Sept. 30

Learning to Cope

by: COURTESY OF MCT MANAGEMENT - Musician Citizen Cope has retained his voice in the face of commercialism, recording for independent label Rainwater Recordings, and he appears in Portland at the Aladdin Theater, Sept. 30.On Sept. 19, Clarence Greenwood, a.k.a. Citizen Cope, led a crowd of Chicago fans who enthusiastically sang along with a chorus of “Put the gun down/Put the gun down/Put the gun down ...” on his tune “Salvation.”

“I think that’s all bumped up because there’s always some crazy shooting happening,” Cope says in a phone interview.

He played the song out, in part, because of the Sept. 16 Navy Yard shootings in Washington, D.C. — yet little did Cope know that as he and his fans were jamming his tune, someone else was preparing to shoot 13 people in a Chicago park that same night.

You can tell from Cope’s voice on the phone he’s as sick of such mindless violence as anyone. But addressing thorny social topics is one of his songwriting specialties, so it’s not like he’s going to stop asking folks to table their pistols. The former turntabilist for alternative hip-hop group Basehead, Cope has forged a critically and popularly acclaimed career as a guitar-playing singer-songwriter during the past decade, earning plaudits from Eric Clapton — with whom he performed twice — as well as Carlos Santana, with whom he’s recorded. The older cats may respond to Cope’s timeless passion for his craft, which eschews overproduction and excessive layering for honest-to-Woody-Guthrie guts and story.

As an artist, Cope says it’s important to have a point of view, noting it can be anything from chasing women to chasing injustice.

“I think it’s a real artist’s obligation to push the boundaries of society and whatever the ruling norms are.”

Cope draws on everyone from Willie Nelson and Neil Young to Van Morrison and Al Green for inspiration and has released four albums tackling such themes as despair, hope and love. He has an almost strange vocal delivery, as if John Mayer mumbled his songs rather than sang them. Interestingly, however, it seems to work for Cope, who is clearly also a child of hip-hop, which gives his delivery a slight yet distinct twist, bounce and rhythm.

Cope has moved from label to label but now records independently on his own Rainwater Recordings. He says he’s been lucky enough to find his voice in a world where many other artists have been muted by commercial pressures.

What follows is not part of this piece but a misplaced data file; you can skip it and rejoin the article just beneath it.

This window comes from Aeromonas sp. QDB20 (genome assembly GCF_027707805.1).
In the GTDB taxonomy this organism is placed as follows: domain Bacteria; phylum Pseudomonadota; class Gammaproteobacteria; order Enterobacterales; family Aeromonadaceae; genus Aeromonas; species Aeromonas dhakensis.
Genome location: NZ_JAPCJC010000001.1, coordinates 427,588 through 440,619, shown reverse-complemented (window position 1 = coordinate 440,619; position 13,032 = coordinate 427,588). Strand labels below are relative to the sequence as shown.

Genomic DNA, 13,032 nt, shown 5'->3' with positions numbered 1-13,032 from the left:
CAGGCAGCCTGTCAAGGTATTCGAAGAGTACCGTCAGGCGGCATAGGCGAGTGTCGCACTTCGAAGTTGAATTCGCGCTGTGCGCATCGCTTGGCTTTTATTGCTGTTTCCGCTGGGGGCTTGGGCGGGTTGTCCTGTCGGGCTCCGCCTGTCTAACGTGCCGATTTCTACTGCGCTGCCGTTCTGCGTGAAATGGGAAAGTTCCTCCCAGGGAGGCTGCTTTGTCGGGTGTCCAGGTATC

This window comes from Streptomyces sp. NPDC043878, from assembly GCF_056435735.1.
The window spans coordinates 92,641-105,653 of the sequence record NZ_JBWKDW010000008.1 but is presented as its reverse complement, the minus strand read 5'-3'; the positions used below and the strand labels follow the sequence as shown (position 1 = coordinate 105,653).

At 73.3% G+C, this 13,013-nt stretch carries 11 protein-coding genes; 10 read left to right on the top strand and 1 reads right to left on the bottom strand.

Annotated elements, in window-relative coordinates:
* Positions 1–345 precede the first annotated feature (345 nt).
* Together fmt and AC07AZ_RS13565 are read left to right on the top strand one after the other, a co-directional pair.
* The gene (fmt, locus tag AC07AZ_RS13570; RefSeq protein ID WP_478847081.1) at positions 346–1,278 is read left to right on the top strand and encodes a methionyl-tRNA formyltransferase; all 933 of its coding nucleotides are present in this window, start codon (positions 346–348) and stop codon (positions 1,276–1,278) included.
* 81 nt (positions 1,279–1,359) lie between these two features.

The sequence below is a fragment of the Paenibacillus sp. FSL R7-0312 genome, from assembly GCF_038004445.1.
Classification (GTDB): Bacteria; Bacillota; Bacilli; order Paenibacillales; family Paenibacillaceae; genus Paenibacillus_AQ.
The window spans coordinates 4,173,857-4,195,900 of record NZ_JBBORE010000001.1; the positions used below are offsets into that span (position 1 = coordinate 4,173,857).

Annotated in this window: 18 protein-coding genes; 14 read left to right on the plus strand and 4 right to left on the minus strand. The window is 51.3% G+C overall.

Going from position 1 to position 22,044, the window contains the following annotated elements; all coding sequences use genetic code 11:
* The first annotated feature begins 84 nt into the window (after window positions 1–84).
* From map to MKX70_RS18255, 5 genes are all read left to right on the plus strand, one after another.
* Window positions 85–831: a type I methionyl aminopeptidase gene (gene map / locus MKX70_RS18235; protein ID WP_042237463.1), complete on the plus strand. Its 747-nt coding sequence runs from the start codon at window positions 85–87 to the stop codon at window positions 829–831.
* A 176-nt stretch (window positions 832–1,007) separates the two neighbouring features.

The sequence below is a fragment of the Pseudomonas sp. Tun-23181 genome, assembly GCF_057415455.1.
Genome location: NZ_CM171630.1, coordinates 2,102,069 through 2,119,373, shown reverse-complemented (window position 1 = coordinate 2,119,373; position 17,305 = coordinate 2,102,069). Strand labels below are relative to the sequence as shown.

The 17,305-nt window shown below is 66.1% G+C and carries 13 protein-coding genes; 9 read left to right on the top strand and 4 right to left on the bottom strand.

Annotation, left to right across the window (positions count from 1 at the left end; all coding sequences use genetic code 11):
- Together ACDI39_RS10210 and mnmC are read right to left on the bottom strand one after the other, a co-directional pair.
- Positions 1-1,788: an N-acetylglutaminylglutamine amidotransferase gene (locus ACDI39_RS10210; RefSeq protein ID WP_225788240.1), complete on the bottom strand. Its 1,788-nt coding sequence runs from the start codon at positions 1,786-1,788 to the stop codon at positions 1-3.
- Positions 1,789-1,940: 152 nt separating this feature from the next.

“Creatively, I was always able to do what I wanted to do.”

Citizen Cope, 8 p.m. Monday, Sept. 30, Aladdin Theater, 3017 S.E. Milwaukie Ave. $35. Parent/guardian must accompany minor. Info: 503-234-9694,

'Round town

• Syrupy psychedelic folk rockers Rose Windows will join Great Wilderness and Midday Veil for a what’s sure to be a trippy show at Mississippi Studios, 3939 N. Mississippi St., at 9 p.m. Thursday, Sept. 26. $12. Info: 503-288-3895,

• Molly Ringwald, the 1980s Brat Pack heartthrob who now stars on the ABC Family show “The Secret Life of the American Teenager,” is also a pretty darn good singer and is touring to promote her debut album “Except Sometimes,” which features her take on various jazz and other standards. You can hear her at 8 p.m. Friday, Sept. 27, in the Newmark Theatre, 1111 S.W. Broadway St. $33.50, $54. Info: (503) 248-4335

• Tenor saxophonist Joe

Manis — who’s played with everyone from Wayne Newton to the Temptations — will bring his trio, featuring George Colligan on organ and Todd Strait on drums, to Ivories Jazz Lounge, 1435 Flanders St., at 8 p.m. Saturday, Sept. 28. Info:

• Grateful Dead tribute band Dark Star Orchestra will jam at the Crystal Ballroom, 1332 W. Burnside St., at 8 p.m. Saturday and Sunday, Oct. 5-6. $25 in advance, $27 day of show. All ages. Info: 503-225-0047,

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